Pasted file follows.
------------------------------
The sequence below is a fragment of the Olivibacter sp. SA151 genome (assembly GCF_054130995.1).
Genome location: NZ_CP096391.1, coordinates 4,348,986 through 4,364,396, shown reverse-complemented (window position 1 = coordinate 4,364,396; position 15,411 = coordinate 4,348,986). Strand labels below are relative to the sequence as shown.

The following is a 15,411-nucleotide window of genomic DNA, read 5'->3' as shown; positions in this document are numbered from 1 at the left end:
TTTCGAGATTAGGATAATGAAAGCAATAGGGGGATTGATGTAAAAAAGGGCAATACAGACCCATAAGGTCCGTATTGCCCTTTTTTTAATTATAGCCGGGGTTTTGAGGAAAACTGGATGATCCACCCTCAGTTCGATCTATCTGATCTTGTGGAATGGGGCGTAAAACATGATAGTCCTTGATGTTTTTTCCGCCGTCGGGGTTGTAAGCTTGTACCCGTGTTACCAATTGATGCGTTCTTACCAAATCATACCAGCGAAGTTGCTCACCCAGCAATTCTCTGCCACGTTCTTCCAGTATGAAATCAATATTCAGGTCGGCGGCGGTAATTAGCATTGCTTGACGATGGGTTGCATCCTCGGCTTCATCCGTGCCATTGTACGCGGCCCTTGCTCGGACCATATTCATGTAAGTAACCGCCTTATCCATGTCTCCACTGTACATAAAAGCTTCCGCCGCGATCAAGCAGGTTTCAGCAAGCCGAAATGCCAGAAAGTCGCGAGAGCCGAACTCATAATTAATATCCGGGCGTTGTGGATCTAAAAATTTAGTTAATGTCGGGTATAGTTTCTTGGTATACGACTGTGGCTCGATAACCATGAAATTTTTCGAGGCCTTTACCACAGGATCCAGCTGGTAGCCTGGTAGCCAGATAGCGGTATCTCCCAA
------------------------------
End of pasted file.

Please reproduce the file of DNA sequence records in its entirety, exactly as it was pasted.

The sequence below is a fragment of the Olivibacter sp. SA151 genome (assembly GCF_054130995.1).
Genome location: NZ_CP096391.1, coordinates 4,348,986 through 4,364,396, shown reverse-complemented (window position 1 = coordinate 4,364,396; position 15,411 = coordinate 4,348,986). Strand labels below are relative to the sequence as shown.

The following is a 15,411-nucleotide window of genomic DNA, read 5'->3' as shown; positions in this document are numbered from 1 at the left end:
TTTCGAGATTAGGATAATGAAAGCAATAGGGGGATTGATGTAAAAAAGGGCAATACAGACCCATAAGGTCCGTATTGCCCTTTTTTTAATTATAGCCGGGGTTTTGAGGAAAACTGGATGATCCACCCTCAGTTCGATCTATCTGATCTTGTGGAATGGGGCGTAAAACATGATAGTCCTTGATGTTTTTTCCGCCGTCGGGGTTGTAAGCTTGTACCCGTGTTACCAATTGATGCGTTCTTACCAAATCATACCAGCGAAGTTGCTCACCCAGCAATTCTCTGCCACGTTCTTCCAGTATGAAATCAATATTCAGGTCGGCGGCGGTAATTAGCATTGCTTGACGATGGGTTGCATCCTCGGCTTCATCCGTGCCATTGTACGCGGCCCTTGCTCGGACCATATTCATGTAAGTAACCGCCTTATCCATGTCTCCACTGTACATAAAAGCTTCCGCCGCGATCAAGCAGGTTTCAGCAAGCCGAAATGCCAGAAAGTCGCGAGAGCCGAACTCATAATTAATATCCGGGCGTTGTGGATCTAAAAATTTAGTTAATGTCGGGTATAGTTTCTTGGTATACGACTGTGGCTCGATAACCATGAAATTTTTCGAGGCCTTTACCACAGGATCCAGCTGGTAGCCTGGTAGCCAGATAGCGGTATCTCCCAA